5 May. The Castle.—The grey of the morning has passed, and the sun is high over the distant horizon, which seems jagged, whether with trees or hills I know not, for it is so far off that big things and little are mixed. I am not sleepy, and, as I am not to be called till I awake, naturally I write till sleep comes. There are many odd things to put down, and, lest who reads them may fancy that I dined too well before I left Bistritz, let me put down my dinner exactly. I dined on what they call “robber steak”—bits of bacon, onion, and beef, seasoned with red pepper, and strung on sticks and roasted over the fire, in the simple style of the London cat’s-meat. The wine was Golden Mediasch, which produces a queer sting on the tongue, which is, however, not disagreeable. I had only a couple of glasses of this, and nothing else.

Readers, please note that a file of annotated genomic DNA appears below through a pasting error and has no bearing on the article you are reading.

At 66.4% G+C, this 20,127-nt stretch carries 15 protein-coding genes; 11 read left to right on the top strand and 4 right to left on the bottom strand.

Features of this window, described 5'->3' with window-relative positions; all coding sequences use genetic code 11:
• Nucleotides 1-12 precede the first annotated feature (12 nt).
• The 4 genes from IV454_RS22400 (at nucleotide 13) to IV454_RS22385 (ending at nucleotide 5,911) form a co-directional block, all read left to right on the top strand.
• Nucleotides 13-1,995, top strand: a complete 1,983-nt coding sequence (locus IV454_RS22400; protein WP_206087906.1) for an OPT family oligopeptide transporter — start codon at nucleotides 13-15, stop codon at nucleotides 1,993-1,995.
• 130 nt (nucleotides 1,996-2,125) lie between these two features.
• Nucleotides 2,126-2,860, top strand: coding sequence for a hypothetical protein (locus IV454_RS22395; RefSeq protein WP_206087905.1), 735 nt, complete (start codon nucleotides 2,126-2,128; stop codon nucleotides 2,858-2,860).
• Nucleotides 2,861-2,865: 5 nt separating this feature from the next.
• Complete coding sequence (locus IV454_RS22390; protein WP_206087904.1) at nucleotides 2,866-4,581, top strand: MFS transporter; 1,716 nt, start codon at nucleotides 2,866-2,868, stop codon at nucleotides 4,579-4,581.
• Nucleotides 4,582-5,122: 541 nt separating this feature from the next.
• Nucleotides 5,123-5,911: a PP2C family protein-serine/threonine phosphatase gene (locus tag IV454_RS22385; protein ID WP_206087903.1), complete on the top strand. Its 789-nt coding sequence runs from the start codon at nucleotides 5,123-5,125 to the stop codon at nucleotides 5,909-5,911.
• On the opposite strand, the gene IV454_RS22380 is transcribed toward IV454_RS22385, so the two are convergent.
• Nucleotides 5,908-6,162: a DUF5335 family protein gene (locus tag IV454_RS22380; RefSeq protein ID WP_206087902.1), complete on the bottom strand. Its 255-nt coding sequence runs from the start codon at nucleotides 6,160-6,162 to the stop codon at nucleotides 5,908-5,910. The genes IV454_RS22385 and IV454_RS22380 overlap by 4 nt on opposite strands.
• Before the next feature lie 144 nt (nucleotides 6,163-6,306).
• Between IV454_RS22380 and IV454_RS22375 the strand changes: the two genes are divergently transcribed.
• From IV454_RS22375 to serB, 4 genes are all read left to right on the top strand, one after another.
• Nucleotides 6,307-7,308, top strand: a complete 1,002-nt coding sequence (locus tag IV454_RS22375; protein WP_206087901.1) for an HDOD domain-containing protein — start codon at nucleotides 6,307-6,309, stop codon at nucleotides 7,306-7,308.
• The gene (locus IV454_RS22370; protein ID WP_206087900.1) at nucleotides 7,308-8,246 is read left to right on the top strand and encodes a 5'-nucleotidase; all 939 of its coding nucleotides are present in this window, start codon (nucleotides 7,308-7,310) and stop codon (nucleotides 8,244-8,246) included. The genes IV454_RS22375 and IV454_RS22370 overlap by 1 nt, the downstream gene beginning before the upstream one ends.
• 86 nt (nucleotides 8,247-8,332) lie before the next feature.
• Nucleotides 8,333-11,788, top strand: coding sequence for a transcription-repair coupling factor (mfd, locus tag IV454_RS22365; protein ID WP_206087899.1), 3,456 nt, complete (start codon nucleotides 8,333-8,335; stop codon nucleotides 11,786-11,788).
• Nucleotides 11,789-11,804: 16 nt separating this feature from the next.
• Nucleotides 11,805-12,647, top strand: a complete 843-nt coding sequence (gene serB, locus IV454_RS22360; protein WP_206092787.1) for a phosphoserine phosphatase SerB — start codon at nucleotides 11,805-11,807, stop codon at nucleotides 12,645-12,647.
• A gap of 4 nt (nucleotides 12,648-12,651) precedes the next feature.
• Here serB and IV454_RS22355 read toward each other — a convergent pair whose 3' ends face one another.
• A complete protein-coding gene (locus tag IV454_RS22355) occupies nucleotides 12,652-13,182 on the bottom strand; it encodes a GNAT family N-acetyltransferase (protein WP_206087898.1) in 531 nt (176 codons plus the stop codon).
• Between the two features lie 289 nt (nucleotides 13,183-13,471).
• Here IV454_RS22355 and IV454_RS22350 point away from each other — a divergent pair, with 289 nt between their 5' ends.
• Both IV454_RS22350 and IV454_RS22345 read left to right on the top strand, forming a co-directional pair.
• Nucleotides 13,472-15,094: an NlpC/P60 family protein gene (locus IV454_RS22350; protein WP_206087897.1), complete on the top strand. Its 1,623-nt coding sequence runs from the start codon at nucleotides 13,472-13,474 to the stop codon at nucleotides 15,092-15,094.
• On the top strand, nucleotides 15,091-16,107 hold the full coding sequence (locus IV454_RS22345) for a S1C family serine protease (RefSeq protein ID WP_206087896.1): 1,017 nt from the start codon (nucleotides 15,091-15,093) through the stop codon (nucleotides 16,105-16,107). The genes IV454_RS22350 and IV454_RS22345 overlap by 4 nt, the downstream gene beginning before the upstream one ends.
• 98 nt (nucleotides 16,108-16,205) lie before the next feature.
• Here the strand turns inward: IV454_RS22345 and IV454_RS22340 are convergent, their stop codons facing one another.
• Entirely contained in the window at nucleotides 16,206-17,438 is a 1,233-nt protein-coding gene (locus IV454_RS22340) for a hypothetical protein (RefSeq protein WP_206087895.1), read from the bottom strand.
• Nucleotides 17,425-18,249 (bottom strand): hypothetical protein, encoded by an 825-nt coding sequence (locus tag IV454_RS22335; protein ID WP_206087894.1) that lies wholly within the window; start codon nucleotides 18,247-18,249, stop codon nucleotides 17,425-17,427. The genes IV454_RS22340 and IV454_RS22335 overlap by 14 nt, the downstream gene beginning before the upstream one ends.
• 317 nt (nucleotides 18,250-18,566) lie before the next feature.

When I got on the coach the driver had not taken his seat, and I saw him talking with the landlady. They were evidently talking of me, for every now and then they looked at me, and some of the people who were sitting on the bench outside the door—which they call by a name meaning “word-bearer”—came and listened, and then looked at me, most of them pityingly. I could hear a lot of words often repeated, queer words, for there were many nationalities in the crowd; so I quietly got my polyglot dictionary from my bag and looked them out. I must say they were not cheering to me, for amongst them were “Ordog”—Satan, “pokol”—hell, “stregoica”—witch, “vrolok” and “vlkoslak”—both of which mean the same thing, one being Slovak and the other Servian for something that is either werewolf or vampire. (Mem., I must ask the Count about these superstitions.)